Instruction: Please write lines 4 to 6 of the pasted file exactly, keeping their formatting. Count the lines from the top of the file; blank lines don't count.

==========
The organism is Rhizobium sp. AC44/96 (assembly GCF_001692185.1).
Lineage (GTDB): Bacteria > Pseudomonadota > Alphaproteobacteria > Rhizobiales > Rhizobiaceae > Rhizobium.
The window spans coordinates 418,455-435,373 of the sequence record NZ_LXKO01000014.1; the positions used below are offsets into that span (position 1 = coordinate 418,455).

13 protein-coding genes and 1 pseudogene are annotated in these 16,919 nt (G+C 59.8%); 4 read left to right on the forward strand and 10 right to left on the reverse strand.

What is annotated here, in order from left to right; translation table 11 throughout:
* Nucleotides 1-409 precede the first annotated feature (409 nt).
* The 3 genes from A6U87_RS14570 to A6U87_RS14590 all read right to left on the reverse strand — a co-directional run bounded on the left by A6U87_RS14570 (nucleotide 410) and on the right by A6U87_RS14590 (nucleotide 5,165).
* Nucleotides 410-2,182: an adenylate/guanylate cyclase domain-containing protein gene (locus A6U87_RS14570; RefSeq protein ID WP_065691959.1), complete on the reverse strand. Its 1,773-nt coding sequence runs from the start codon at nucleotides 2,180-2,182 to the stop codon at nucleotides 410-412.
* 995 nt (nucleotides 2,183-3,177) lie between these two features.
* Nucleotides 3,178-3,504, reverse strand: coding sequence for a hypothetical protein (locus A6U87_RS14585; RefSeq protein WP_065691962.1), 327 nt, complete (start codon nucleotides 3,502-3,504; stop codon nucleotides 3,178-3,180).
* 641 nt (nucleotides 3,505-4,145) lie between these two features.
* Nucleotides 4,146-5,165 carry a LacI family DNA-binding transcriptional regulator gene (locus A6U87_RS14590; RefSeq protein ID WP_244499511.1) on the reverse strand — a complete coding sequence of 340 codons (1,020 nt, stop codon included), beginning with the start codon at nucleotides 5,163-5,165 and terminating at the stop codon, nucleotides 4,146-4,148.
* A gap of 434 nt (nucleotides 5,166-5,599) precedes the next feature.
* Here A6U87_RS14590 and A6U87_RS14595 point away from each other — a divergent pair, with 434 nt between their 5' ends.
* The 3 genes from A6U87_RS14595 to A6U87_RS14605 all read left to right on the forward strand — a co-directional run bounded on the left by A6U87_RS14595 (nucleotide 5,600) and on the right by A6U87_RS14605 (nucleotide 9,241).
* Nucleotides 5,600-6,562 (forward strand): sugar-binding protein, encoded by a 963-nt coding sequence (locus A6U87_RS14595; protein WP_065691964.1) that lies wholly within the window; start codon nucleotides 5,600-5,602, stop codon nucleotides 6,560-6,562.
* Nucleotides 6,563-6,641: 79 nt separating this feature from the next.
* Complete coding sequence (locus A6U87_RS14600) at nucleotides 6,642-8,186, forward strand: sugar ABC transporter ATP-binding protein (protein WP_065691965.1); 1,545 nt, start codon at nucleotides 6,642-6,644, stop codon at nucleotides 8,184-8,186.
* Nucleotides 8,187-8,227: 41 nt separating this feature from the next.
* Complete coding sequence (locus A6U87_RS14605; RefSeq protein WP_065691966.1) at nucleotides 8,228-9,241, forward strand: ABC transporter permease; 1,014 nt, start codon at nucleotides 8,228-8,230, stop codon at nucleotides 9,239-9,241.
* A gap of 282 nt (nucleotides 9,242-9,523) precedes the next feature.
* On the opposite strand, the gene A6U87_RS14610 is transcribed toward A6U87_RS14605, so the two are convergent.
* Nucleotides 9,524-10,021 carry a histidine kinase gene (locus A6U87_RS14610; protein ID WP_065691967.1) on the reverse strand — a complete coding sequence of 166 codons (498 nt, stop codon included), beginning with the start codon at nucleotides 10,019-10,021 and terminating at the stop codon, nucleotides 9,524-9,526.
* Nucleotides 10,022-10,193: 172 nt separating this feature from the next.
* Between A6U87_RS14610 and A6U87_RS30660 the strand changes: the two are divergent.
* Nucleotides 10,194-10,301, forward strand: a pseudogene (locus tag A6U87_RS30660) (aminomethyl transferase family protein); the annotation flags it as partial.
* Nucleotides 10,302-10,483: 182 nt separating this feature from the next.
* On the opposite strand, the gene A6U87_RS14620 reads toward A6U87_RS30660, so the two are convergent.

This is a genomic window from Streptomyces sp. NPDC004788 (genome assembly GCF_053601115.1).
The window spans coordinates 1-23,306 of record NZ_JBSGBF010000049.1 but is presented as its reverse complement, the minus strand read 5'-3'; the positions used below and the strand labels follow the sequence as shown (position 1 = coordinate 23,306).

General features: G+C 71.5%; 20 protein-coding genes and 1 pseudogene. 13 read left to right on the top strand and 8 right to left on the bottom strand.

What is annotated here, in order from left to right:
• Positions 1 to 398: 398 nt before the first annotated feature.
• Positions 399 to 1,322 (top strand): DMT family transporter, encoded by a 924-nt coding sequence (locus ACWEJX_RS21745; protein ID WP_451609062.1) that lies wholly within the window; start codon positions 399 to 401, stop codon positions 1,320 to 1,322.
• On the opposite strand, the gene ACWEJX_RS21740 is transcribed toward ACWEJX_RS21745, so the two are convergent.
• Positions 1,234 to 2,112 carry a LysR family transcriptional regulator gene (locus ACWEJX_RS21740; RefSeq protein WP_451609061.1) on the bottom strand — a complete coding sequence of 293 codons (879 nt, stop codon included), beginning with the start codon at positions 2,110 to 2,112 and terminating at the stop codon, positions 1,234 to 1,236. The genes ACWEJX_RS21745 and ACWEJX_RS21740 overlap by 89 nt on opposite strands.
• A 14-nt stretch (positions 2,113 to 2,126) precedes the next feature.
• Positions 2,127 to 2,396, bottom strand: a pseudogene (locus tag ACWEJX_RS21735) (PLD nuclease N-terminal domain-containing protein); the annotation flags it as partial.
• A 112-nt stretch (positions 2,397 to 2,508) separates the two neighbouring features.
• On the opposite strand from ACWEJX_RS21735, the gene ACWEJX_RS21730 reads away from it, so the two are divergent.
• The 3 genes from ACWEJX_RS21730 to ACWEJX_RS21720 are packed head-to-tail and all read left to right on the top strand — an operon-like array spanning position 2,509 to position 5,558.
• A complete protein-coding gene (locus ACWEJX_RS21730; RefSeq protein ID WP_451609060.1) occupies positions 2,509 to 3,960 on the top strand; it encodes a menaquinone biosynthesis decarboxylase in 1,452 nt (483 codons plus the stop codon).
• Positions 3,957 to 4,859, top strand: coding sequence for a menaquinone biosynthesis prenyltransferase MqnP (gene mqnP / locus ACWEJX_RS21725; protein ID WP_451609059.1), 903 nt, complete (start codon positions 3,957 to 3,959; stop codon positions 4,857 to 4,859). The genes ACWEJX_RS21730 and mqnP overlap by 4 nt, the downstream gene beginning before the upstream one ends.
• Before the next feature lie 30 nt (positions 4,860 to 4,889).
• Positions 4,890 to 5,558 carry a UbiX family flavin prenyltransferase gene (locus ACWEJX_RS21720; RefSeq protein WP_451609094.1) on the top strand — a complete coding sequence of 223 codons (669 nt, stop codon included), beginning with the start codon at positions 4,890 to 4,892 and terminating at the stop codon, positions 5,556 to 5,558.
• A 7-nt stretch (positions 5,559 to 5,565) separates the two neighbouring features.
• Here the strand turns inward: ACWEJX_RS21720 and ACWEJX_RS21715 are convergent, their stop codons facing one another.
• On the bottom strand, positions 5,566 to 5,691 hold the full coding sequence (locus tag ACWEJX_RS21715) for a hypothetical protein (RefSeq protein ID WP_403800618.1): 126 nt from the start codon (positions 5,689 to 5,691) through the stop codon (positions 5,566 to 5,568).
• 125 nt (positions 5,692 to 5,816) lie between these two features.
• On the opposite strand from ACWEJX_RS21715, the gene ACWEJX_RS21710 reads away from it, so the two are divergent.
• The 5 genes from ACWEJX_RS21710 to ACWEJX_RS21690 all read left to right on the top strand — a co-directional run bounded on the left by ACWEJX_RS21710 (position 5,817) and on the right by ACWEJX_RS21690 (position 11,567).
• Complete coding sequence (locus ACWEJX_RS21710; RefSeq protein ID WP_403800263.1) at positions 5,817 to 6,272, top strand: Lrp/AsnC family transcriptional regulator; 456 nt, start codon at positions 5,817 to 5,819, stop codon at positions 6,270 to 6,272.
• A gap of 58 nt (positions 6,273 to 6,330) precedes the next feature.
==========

13 protein-coding genes and 1 pseudogene are annotated in these 16,919 nt (G+C 59.8%); 4 read left to right on the forward strand and 10 right to left on the reverse strand.

What is annotated here, in order from left to right; translation table 11 throughout:
* Nucleotides 1-409 precede the first annotated feature (409 nt).